1. Arthritis: There are many different types of arthritis that can affect the hands, including thumb arthritis, MP joint arthritis, osteoarthritis, psoriatic arthritis, and rheumatoid arthritis.
  2. Fractures: A hand fracture is a medical term for a broken hand. Even if you can still move the hand, it may be broken.
  3. Dislocations: Any upper extremity dislocation can cause hands to feel stiff.
  4. Bad sprains: A thumb sprain is an example of an injury that could cause stiffness.
  5. Tendon and muscle injuries: Extensor tendon injuries can happen due to an injury or even a cut on the hand. Flexor tendon injuries can happen from a deep cut.
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Arthritis Hand Thumb Thumb Arthritis

How to Treat Thumb Arthritis

Closeup on young housewife opening jar of pickled cucumbers

Thumb arthritis can cause you to feel pain and weakness when you try to pinch things (with your thumb and index finger) and also when you try to grasp objects. It can be painful opening jars, turning doorknobs or keys, and sometimes writing. This condition is genetic. Just like gray hair, it comes on with age; however, women tend to have thumb arthritis more often than men. With some families, it can show up at a younger age.

Like other types of arthritis, this condition is due to the thinning of cartilage, which covers our joints. Without this cartilage, the joints cannot allow the bones to move as smoothly as they normally would, which causes pain.

Because thumb arthritis is typically part of the aging process, treatment can sometimes be unnecessary. To ease the pain, the follow treatments are sometimes used:

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Arthritis Food Hand

Can salt cause arthritis?

food, junk-food, cooking and unhealthy eating concept - close up of white salt cellar on wooden table

from The Paper

There’s a salt epidemic going on – according to the Centers for Disease Control and Prevention, the average American ingests up to double the recommended sodium intake every day. Not only is this bad news for those with high blood pressure, diabetes or kidney disease, but one local bone expert points out that too much salt can also exacerbate the most common hand issue Americans face: arthritis.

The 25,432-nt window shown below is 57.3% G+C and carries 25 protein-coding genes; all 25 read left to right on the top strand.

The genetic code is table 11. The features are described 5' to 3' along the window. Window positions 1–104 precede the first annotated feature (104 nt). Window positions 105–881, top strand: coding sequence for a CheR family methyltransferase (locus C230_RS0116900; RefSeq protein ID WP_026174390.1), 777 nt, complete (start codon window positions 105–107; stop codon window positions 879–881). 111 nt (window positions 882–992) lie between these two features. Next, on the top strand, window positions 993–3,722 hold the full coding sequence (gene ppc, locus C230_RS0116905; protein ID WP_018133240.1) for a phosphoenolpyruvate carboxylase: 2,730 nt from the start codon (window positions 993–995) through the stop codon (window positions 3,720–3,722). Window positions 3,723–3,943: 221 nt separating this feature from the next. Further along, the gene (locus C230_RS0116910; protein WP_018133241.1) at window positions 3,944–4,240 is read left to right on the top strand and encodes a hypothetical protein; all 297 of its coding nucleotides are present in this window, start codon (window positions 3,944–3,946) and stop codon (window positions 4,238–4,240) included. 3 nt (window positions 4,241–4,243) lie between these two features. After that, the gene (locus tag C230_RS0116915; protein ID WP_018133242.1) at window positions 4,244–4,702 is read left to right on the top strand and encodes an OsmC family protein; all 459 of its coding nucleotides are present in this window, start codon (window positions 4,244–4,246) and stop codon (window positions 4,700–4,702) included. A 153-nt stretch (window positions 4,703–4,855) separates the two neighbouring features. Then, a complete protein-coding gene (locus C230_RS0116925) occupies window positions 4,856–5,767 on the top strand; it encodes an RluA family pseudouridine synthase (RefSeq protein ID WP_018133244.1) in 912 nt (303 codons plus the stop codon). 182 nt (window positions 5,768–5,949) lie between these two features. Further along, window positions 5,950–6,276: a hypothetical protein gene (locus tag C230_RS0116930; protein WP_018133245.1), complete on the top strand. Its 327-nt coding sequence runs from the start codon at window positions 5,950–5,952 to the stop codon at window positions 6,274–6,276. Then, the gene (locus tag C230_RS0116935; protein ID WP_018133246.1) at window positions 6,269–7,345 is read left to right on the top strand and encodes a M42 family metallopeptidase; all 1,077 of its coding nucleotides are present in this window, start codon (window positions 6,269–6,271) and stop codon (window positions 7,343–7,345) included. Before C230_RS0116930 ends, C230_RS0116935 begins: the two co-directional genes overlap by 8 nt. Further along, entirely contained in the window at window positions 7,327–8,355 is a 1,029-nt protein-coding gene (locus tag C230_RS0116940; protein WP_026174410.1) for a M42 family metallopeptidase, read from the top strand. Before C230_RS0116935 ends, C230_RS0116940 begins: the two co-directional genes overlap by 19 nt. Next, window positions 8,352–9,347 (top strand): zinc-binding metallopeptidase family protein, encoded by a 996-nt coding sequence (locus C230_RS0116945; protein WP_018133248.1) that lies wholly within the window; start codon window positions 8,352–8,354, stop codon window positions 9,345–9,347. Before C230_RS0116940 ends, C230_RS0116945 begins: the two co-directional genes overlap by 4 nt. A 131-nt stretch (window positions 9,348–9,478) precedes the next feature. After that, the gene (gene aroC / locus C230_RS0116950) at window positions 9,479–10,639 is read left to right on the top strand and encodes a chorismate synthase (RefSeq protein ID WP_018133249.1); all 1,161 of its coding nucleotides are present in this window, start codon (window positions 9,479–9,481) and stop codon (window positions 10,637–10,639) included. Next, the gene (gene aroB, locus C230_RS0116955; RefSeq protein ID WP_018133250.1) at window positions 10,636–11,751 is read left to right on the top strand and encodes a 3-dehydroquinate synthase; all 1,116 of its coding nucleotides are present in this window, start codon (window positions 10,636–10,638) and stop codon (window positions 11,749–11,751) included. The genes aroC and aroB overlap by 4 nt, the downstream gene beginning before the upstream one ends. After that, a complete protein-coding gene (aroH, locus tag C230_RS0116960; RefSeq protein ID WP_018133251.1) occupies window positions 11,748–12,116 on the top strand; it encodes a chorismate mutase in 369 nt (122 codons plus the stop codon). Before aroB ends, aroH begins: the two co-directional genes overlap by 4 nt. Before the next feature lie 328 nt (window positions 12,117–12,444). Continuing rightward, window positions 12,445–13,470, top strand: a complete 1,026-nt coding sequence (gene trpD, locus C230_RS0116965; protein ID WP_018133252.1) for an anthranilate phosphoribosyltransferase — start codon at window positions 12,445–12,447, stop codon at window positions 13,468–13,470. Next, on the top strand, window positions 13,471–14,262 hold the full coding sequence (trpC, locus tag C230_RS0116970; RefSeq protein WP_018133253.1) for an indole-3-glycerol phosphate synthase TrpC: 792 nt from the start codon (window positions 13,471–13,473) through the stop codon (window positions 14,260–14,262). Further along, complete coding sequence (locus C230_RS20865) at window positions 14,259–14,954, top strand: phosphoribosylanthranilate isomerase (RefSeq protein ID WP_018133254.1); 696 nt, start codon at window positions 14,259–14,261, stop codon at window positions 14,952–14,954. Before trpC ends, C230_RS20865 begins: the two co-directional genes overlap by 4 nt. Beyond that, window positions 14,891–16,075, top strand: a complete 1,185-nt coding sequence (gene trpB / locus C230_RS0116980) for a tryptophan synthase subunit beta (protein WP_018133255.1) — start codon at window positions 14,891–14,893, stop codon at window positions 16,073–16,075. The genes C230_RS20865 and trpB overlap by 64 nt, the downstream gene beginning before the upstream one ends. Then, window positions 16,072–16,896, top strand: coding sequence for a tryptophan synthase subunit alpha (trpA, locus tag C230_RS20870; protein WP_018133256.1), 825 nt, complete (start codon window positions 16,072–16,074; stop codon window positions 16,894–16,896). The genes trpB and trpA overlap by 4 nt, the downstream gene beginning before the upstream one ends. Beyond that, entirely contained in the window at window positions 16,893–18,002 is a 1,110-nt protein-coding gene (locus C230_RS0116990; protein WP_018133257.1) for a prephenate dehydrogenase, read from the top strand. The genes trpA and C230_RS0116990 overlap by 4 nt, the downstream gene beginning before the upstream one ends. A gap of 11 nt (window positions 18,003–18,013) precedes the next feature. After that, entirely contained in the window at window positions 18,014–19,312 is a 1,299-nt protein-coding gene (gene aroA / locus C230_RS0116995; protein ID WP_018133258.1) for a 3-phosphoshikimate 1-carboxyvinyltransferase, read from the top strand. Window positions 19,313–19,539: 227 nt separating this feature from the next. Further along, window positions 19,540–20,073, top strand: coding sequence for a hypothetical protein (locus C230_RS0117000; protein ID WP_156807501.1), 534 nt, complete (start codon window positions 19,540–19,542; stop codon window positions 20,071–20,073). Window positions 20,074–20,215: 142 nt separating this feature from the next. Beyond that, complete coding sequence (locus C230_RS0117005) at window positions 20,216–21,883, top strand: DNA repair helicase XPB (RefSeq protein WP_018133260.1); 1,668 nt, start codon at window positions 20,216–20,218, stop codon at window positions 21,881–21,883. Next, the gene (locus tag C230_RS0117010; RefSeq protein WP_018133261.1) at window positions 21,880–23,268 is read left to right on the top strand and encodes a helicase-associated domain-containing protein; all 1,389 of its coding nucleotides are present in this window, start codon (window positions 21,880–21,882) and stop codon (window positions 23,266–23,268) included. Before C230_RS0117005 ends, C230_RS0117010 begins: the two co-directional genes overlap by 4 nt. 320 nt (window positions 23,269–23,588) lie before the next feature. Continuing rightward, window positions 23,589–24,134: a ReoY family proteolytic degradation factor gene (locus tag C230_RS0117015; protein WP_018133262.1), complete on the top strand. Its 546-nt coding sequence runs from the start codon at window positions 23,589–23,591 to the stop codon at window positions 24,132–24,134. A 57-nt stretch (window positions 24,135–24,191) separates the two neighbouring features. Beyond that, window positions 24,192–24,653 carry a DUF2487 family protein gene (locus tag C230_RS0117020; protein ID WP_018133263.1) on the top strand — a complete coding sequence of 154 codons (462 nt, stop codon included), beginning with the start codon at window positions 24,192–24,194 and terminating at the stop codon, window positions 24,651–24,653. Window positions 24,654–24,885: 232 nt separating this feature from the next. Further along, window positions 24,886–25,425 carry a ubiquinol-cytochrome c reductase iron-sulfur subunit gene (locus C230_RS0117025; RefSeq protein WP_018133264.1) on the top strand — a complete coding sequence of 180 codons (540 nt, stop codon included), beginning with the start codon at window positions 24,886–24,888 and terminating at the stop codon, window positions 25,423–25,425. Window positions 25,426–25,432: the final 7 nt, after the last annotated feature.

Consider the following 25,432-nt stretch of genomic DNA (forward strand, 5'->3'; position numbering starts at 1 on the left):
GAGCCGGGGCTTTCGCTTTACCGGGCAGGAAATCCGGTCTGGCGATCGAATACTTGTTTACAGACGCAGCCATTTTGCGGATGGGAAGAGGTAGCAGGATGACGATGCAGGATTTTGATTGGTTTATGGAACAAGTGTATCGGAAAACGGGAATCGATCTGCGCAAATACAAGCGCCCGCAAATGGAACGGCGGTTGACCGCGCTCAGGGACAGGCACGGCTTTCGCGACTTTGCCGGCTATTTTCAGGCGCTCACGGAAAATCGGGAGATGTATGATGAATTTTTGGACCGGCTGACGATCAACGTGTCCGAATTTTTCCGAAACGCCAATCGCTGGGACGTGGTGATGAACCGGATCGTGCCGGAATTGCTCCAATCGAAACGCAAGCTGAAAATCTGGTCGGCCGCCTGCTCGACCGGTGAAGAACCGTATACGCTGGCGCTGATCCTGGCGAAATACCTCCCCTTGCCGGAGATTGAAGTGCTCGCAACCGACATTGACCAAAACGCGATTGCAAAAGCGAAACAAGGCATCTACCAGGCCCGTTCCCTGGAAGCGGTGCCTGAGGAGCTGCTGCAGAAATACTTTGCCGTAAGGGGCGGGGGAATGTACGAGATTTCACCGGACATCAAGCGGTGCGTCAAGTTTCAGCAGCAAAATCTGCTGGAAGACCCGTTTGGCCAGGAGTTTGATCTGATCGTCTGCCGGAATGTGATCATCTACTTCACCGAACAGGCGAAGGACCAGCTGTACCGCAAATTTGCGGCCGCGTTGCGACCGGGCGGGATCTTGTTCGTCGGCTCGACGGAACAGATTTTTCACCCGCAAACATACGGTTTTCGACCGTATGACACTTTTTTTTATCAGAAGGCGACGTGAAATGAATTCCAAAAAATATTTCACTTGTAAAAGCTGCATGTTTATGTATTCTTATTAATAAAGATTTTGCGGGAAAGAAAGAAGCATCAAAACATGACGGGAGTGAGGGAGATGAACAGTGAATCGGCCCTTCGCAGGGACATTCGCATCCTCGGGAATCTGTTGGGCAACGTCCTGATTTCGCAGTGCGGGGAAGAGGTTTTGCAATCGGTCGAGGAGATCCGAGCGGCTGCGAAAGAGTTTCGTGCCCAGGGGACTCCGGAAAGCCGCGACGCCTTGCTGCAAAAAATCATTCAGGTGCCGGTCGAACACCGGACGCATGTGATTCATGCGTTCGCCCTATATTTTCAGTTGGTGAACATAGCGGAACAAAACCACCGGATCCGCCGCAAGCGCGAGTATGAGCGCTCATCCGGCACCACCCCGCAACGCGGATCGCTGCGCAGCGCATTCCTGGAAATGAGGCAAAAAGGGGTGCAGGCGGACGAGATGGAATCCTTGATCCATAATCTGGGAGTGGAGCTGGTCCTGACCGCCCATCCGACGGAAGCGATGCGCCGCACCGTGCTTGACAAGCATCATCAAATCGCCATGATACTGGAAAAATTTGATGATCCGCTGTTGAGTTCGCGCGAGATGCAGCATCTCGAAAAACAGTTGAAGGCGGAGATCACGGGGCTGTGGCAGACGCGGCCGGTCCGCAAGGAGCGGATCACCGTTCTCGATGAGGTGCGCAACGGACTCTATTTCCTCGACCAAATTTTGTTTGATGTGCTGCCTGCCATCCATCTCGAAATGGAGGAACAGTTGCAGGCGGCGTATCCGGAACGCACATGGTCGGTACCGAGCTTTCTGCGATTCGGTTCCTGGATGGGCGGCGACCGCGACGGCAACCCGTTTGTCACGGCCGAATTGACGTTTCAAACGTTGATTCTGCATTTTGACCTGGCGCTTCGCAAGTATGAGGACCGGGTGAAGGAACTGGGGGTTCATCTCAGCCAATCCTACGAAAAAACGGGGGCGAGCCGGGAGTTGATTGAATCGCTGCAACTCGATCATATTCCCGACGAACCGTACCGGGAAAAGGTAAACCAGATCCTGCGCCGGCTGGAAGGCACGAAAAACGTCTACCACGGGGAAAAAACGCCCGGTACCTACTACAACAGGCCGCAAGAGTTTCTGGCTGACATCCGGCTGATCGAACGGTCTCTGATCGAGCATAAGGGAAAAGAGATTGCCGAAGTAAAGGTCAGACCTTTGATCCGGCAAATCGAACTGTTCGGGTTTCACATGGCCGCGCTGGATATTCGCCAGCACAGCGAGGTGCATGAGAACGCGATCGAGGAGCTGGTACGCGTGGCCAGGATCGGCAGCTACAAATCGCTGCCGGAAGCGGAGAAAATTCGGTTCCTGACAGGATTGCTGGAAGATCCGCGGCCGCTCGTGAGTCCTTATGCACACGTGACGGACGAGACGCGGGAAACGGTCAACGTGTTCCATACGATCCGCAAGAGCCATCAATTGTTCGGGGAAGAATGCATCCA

Currently, approximately twenty percent of the U.S. population suffers from arthritis – that’s more than 52 million people. Dr. Mark Ciaglia, the preeminent hand surgeon and owner of Woodlands Center for Special Surgery, has noted a trend in arthritis hitting younger age groups, thanks in large part to repetitive motion injuries caused by activities such as video gaming or intense school-level sports.

“People, depending on their health, should take in between 1500 to 2,300 milligrams of sodium per day; yet the average person eats about 3,400,” said Ciaglia. He points out a couple of reasons why this can lead to arthritis and other hand issues.

Read the full story.

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Arthritis Hand Joints

Advice from a Certified Hand Therapist: Protecting Your Joints

Closeup on young housewife opening jar of pickled cucumbers

May is National Arthritis Awareness Month! What better time to revisit and elaborate on a topic we started back in August 2015: Living with(out) thumb pain. In that post, we briefly discussed something called “joint protection,” and specifically discussed ways to protect your thumb and fingers when opening jars. For this edition, we’ll answer a few more questions and offer a few more tips.

The joints in my fingers are achy and feel swollen and stiff. I especially notice this after I’ve been working in the yard or doing household chores like vacuuming. My doctor says it is osteoarthritis. Is there anything I can do to make them feel better?

If your doctor has said you have osteoarthritis, you should consider this an early warning alarm.  You have a degenerative process happening within the joints. You need to do something to keep that from getting worse. This is where joint protection comes into play.